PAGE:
Post-trial access and the new version of the Declaration of Helsinki
Main Article Content
In October 2013, the World Medical Association (WMA) approved the latest version of the Declaration of Helsinki (DoH) in Fortaleza, Brazil. Post-trial access of favorable interventions was again one of the critical issues raised during the meeting. The call to clinical research actors, other than physicians, in this discussion is not new, but this is the first time, after 49 years and nine amendments, when governments are requested to take responsibilities.
The primary purpose of the DoH is the protection of human subjects involved in clinical research, but since the 2000 amendment, the WMA extended their concerns to what happens to the trial participants after the study. This issue, along with the use of placebo, was one of the key points that led to the withdrawal of the DoH as reference in the United States regulation. However, only the 2013 version acknowledges that the burden of providing post-trial access for those patients on continuous treatment is far beyond the investigator’s scope.
The delay between the end of a blind study and the unblinding could take several months. Meantime, the investigator is unaware if the participant received either control or experimental product. In case of therapeutic response, the investigator should provide to the participant the same treatment until the unblinding, even if it is the control product, i.e. placebo?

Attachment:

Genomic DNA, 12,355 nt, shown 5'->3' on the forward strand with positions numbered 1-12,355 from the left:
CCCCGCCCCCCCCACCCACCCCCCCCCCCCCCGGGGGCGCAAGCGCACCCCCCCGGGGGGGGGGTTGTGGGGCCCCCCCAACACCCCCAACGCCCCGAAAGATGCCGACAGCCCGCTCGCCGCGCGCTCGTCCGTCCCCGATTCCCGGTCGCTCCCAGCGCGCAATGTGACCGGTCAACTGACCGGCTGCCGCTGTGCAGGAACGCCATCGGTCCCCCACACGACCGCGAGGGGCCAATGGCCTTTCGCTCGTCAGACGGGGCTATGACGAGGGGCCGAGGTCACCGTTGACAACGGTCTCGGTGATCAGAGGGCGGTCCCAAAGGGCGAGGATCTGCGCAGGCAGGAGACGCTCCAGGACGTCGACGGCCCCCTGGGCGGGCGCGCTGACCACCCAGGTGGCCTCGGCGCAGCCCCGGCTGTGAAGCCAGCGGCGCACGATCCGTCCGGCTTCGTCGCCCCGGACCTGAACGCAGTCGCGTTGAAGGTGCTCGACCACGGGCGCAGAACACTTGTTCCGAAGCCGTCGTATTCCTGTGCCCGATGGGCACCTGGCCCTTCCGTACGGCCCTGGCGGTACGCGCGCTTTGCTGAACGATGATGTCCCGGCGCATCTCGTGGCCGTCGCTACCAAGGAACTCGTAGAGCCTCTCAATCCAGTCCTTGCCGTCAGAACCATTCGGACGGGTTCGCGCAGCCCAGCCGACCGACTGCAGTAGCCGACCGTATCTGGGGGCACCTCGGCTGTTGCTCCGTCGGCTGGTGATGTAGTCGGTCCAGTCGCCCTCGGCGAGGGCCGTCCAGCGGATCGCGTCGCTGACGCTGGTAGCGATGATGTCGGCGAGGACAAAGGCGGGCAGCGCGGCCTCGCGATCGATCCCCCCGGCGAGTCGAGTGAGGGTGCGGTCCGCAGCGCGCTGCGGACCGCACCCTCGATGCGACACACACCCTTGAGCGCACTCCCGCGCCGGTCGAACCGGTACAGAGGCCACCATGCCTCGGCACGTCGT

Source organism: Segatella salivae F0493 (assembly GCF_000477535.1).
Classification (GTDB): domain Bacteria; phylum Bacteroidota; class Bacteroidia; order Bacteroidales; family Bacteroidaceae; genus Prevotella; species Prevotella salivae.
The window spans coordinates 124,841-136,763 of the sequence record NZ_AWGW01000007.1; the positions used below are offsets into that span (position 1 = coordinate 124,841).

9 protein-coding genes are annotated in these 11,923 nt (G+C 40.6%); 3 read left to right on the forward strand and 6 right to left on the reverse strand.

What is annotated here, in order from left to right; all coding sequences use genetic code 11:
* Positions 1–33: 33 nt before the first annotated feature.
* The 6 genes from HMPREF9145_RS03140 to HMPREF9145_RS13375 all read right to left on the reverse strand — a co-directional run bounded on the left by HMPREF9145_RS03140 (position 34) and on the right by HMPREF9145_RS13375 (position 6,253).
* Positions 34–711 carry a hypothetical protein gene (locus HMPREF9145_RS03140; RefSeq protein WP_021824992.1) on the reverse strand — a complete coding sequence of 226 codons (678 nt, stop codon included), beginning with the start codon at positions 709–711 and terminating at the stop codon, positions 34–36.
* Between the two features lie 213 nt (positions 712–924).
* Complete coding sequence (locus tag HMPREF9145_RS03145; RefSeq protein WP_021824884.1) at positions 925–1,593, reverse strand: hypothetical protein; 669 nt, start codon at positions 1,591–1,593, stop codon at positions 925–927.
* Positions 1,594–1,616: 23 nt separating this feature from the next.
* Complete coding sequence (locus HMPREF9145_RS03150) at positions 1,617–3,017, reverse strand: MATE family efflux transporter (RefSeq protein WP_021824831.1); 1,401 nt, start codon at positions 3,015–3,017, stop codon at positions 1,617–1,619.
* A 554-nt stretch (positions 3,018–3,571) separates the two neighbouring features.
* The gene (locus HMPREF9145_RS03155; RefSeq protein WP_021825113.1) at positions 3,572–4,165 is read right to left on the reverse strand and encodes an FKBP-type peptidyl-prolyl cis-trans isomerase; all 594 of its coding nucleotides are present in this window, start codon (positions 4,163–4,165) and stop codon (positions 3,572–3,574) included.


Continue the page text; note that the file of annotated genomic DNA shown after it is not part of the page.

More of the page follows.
A trial participant can get therapeutic response with an experimental product that during the unblinded analysis has failed. The risk benefit analysis on individual basis might be challenging if one considers that the clinical development can stop due to safety concerns, lack of efficacy or release of alternatives more advantageous than the investigational product. Before retaining a product still under development after a study, the physician should consider safety and efficacy information as well as therapeutic alternatives to take decisions on an individual participant, even if the patient has a favorable response with acceptable tolerance. Furthermore, product manufacturing can be discontinued, raising the need to switch the experimental product to a sustainable alternative.
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